Is Intelligence, Anyway?
What is intelligence, anyway? When I was in the army, I received the kind of aptitude test that all soldiers took and, against a normal of 100, scored 160. No one at the base had ever seen a figure like that, and for two hours they made a big fuss over me. (It didn't mean anything. The next day I was still a buck private with KP - kitchen police - as my highest duty.)
All my life I've
been registering scores like that, so that I have the complacent feeling that
I'm highly intelligent, and I expect other people to think so too. Actually,
though, don't such scores simply mean that I am very good at answering the
type of academic questions that are considered worthy of answers by people
who make up the intelligence tests - people with intellectual bents similar
I had an auto-repair man once, who, on these intelligence tests, could not
possibly have scored more than 80, by my estimate. I always took it for granted
that I was far more intelligent than he was. Yet, when anything went wrong
with my car I hastened to him with it, watched him anxiously as he explored
its vitals, and listened to his pronouncements as though they were divine
oracles - and he always fixed my car.
Well, then, suppose
my auto-repair man devised questions for an intelligence test. Or suppose
a carpenter did, or a farmer, or, indeed, almost anyone but an academician.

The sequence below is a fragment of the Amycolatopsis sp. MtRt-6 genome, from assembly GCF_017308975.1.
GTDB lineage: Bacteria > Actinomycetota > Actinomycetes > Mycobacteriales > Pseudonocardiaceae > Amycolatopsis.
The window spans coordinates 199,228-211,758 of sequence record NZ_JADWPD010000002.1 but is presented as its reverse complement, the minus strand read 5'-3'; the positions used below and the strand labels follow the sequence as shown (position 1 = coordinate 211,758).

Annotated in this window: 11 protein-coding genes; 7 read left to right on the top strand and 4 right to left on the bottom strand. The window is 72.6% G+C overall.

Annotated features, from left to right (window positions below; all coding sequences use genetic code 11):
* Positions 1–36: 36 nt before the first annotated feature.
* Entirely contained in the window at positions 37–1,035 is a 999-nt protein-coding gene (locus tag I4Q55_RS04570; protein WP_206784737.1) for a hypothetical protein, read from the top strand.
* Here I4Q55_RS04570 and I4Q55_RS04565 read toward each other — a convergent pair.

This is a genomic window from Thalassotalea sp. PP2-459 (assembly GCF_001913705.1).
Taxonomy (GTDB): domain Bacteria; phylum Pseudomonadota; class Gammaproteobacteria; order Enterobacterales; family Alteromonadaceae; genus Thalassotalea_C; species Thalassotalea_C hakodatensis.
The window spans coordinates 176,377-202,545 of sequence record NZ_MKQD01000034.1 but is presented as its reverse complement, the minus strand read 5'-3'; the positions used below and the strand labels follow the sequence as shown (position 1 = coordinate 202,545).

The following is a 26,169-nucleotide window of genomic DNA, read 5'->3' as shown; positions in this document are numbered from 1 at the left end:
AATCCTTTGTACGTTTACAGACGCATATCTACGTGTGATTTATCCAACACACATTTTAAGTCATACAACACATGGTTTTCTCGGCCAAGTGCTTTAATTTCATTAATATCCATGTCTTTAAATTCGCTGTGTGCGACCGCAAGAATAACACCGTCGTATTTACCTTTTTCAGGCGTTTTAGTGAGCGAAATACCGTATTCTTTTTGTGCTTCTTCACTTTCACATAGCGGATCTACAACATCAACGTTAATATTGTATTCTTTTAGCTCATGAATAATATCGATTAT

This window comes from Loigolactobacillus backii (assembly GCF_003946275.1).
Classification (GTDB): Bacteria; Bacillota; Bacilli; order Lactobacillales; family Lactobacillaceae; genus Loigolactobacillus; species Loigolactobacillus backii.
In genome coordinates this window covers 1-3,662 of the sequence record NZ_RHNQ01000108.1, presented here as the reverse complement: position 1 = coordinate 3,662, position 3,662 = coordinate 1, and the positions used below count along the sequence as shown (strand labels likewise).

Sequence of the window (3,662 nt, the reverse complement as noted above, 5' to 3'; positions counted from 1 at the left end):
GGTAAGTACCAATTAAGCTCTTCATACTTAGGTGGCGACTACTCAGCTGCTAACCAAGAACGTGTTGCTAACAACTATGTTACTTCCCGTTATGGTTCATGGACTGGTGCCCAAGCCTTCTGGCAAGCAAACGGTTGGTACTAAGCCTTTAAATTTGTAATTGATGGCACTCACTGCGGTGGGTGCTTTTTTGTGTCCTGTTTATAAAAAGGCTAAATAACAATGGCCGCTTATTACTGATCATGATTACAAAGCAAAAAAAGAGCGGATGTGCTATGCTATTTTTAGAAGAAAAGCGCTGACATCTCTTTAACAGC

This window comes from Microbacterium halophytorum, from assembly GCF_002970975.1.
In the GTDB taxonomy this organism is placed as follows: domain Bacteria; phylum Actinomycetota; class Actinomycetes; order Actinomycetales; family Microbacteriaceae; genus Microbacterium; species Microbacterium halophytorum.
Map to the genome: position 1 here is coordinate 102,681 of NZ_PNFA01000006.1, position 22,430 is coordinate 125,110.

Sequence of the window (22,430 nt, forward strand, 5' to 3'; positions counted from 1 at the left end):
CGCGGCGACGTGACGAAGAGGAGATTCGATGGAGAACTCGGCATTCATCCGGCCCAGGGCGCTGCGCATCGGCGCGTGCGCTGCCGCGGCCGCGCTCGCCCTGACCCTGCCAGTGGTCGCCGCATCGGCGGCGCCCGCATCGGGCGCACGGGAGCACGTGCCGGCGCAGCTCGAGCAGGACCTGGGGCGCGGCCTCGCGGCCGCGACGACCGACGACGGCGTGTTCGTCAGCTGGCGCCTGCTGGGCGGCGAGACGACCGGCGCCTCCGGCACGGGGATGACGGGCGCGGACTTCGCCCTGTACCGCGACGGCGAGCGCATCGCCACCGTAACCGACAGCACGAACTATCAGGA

By every one of those tests, I'd prove myself a moron, and I'd be a moron,
too. In a world where I could not use my academic training and my verbal talents
but had to do something intricate or hard, working with my hands, I would
do poorly. My intelligence, then, is not absolute but is a function of the
society I live in and of the fact that a small subsection of that society
has managed to foist itself on the rest as an arbiter of such matters.
Consider my auto-repair
man, again. He had a habit of telling me jokes whenever he saw me. One time
he raised his head from under the automobile hood to say: "Doc, a deaf-and-mute
guy went into a hardware store to ask for some nails. He put two fingers together
on the counter and made hammering motions with the other hand. The clerk brought
him a hammer. He shook his head and pointed to the two fingers he was hammering.
The clerk brought him nails. He picked out the sizes he wanted, and left.
Well, doc, the next guy who came in was a blind man. He wanted scissors. How
do you suppose he asked for them?"
I lifted by right hand and made scissoring motions with my first two fingers.
Whereupon my auto-repair man laughed raucously and said, "Why, you dumb
jerk, He used his voice and asked for them." Then he said smugly, "I've
been trying that on all my customers today." "Did you catch many?"
I asked. "Quite a few," he said, "but I knew for sure I'd catch
you." "Why is that?" I asked. "Because you're so goddamned
educated, doc, I knew you couldn't be very smart."
And I have an uneasy feeling he had something there.